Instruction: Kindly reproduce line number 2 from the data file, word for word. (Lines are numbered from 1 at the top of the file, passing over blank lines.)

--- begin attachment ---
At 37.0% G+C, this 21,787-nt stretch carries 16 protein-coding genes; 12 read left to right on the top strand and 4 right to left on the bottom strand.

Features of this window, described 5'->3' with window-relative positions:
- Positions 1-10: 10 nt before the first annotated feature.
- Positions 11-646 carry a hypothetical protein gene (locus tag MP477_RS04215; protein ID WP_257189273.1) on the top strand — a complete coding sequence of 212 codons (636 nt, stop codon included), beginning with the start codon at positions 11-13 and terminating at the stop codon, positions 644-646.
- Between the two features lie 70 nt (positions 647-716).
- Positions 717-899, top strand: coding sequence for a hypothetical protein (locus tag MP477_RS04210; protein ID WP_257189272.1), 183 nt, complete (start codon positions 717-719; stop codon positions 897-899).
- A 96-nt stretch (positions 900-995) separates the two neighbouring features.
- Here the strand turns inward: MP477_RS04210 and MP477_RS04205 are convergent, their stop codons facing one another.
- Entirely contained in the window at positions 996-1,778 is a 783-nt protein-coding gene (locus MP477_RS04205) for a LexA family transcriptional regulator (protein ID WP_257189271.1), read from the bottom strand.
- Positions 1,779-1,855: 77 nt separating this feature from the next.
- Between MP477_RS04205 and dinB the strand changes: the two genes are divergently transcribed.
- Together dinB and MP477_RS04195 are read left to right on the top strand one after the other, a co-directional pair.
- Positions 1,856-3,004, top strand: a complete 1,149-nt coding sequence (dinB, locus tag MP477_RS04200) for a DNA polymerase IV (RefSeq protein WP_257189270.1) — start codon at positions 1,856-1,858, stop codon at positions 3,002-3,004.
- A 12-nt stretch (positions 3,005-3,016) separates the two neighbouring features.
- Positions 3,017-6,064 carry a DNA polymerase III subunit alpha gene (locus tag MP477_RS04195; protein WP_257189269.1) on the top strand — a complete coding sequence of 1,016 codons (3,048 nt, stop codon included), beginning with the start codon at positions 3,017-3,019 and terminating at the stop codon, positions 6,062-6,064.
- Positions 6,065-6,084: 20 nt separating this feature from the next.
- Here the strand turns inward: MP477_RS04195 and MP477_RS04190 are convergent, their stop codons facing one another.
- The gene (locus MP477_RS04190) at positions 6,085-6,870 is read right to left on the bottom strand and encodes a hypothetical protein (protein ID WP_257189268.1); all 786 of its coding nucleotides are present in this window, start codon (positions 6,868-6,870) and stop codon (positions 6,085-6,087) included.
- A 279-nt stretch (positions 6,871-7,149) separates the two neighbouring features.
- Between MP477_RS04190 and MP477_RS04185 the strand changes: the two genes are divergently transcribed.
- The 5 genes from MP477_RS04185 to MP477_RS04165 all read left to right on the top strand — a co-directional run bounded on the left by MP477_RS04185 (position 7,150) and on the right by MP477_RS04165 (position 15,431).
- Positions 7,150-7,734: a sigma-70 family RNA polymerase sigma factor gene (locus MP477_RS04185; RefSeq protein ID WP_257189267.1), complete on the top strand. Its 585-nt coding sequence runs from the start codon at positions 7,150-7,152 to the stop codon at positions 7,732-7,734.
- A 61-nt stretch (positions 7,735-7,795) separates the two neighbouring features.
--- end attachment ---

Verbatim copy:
Features of this window, described 5'->3' with window-relative positions: